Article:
Defining the problem with your audience in mind changes the way designers, writers, and marketers approach the solution. And it often sparks creative ideas, which leads right into the next stage.
3. Ideate and brainstorm.
Not all ideas have the same impact. That’s why it’s essential to encourage everyone involved in the information design process to flex their creativity in this phase.
Give your tried-and-true brainstorming techniques a go, but don’t be afraid to experiment with new methods. Techniques like mind-mapping, brainwriting, free association, S.C.A.M.P.E.R, and storyboarding can stimulate ideas. Get as many ideas as you can for both the design and the story right from the start.
Once you’ve condensed your ideas down to a carefully curated list, map out your story outline to get a feel for how people will interact with and understand your design. This outline will serve as the foundation for the first iterations.
4. Prototype your ideas.
You likely landed on one or two strong ideas for the story and design. The prototype phase is where you expand upon those ideas to identify the best possible solution.
Prototypes are typically low-cost, simplified iterations, so don’t spend all of your resources perfecting the first version. Instead, focus on the visual hierarchy to make your story stand out. Then, before moving on to the next step, share the prototype with people involved in the project to make sure the information is accurate, precise, engaging, and easily understood.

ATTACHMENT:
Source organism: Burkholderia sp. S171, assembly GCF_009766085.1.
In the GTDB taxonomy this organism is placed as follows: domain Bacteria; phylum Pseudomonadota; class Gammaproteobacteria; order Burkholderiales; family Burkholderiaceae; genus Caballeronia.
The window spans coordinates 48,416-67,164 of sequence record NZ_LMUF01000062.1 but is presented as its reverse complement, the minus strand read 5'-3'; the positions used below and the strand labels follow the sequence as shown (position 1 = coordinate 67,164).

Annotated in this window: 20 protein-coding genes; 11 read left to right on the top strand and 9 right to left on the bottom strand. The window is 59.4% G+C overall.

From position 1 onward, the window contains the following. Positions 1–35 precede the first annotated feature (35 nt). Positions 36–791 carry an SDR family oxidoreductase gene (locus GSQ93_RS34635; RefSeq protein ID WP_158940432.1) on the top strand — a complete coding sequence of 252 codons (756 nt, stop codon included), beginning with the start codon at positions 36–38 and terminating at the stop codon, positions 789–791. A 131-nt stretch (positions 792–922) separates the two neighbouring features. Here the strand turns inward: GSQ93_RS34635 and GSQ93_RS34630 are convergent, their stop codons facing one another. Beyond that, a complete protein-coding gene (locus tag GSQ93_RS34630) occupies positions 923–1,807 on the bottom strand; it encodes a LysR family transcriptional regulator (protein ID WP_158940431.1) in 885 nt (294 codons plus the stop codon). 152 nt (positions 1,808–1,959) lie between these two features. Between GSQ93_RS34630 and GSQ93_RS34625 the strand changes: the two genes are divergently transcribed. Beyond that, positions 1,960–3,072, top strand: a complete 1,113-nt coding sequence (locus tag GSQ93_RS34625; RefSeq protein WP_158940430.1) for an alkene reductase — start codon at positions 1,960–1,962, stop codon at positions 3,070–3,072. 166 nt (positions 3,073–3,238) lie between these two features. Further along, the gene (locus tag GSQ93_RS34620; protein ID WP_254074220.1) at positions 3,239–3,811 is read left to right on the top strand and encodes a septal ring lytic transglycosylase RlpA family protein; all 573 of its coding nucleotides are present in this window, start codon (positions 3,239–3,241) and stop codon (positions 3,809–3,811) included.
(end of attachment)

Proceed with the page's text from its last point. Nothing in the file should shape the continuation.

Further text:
5. Test your designs.
When your design is robust enough to explain your idea, it’s time to share it and collect feedback. Send it to teammates within your company who may provide insight or gather a group of people in your audience.
Take note of everyone’s reactions. Are they confused by the storyline or design? Do they know what steps to take? Is the information clear and accurate? Do people read or watch to the end?
Give people a few days to sit with the prototype and gather feedback. When you feel you have enough information, make any necessary tweaks. You may have to repeat this step multiple times because, often, the feedback inspires you to redefine the problem and rethink your story.
Information Design Examples